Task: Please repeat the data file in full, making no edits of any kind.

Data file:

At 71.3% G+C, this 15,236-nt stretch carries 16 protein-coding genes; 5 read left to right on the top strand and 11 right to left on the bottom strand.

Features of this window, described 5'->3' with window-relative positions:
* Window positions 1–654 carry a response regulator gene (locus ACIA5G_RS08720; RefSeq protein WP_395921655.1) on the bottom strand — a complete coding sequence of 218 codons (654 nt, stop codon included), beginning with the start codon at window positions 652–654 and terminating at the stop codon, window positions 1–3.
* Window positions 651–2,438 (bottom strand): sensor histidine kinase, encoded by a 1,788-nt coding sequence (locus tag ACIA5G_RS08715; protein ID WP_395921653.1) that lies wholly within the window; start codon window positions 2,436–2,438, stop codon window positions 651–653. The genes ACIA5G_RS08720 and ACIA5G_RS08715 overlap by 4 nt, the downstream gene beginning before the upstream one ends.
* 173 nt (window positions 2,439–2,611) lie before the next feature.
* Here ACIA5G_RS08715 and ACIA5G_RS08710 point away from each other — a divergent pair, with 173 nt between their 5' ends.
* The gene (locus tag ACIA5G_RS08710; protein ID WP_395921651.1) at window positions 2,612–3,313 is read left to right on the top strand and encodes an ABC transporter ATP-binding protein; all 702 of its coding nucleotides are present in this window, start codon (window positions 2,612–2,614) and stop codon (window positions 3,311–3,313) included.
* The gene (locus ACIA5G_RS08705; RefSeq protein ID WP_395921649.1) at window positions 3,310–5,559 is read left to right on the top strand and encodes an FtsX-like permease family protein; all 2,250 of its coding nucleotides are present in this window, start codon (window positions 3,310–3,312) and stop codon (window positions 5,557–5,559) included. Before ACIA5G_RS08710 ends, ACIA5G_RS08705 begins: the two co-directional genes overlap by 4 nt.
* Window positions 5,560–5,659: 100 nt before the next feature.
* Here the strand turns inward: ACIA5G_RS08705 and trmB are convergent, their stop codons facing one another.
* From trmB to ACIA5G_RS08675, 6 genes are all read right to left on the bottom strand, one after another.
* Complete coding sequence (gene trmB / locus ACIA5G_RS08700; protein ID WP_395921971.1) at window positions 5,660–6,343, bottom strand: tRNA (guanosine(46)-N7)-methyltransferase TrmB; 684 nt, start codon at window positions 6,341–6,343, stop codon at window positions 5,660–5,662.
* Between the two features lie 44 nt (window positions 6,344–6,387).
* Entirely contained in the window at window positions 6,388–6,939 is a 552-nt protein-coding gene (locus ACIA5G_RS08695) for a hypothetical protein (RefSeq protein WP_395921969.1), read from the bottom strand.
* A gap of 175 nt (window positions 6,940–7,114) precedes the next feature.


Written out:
At 71.3% G+C, this 15,236-nt stretch carries 16 protein-coding genes; 5 read left to right on the top strand and 11 right to left on the bottom strand.

Features of this window, described 5'->3' with window-relative positions:
* Window positions 1–654 carry a response regulator gene (locus ACIA5G_RS08720; RefSeq protein WP_395921655.1) on the bottom strand — a complete coding sequence of 218 codons (654 nt, stop codon included), beginning with the start codon at window positions 652–654 and terminating at the stop codon, window positions 1–3.
* Window positions 651–2,438 (bottom strand): sensor histidine kinase, encoded by a 1,788-nt coding sequence (locus tag ACIA5G_RS08715; protein ID WP_395921653.1) that lies wholly within the window; start codon window positions 2,436–2,438, stop codon window positions 651–653. The genes ACIA5G_RS08720 and ACIA5G_RS08715 overlap by 4 nt, the downstream gene beginning before the upstream one ends.
* 173 nt (window positions 2,439–2,611) lie before the next feature.
* Here ACIA5G_RS08715 and ACIA5G_RS08710 point away from each other — a divergent pair, with 173 nt between their 5' ends.
* The gene (locus tag ACIA5G_RS08710; protein ID WP_395921651.1) at window positions 2,612–3,313 is read left to right on the top strand and encodes an ABC transporter ATP-binding protein; all 702 of its coding nucleotides are present in this window, start codon (window positions 2,612–2,614) and stop codon (window positions 3,311–3,313) included.
* The gene (locus ACIA5G_RS08705; RefSeq protein ID WP_395921649.1) at window positions 3,310–5,559 is read left to right on the top strand and encodes an FtsX-like permease family protein; all 2,250 of its coding nucleotides are present in this window, start codon (window positions 3,310–3,312) and stop codon (window positions 5,557–5,559) included. Before ACIA5G_RS08710 ends, ACIA5G_RS08705 begins: the two co-directional genes overlap by 4 nt.
* Window positions 5,560–5,659: 100 nt before the next feature.
* Here the strand turns inward: ACIA5G_RS08705 and trmB are convergent, their stop codons facing one another.
* From trmB to ACIA5G_RS08675, 6 genes are all read right to left on the bottom strand, one after another.
* Complete coding sequence (gene trmB / locus ACIA5G_RS08700; protein ID WP_395921971.1) at window positions 5,660–6,343, bottom strand: tRNA (guanosine(46)-N7)-methyltransferase TrmB; 684 nt, start codon at window positions 6,341–6,343, stop codon at window positions 5,660–5,662.
* Between the two features lie 44 nt (window positions 6,344–6,387).
* Entirely contained in the window at window positions 6,388–6,939 is a 552-nt protein-coding gene (locus ACIA5G_RS08695) for a hypothetical protein (RefSeq protein WP_395921969.1), read from the bottom strand.
* A gap of 175 nt (window positions 6,940–7,114) precedes the next feature.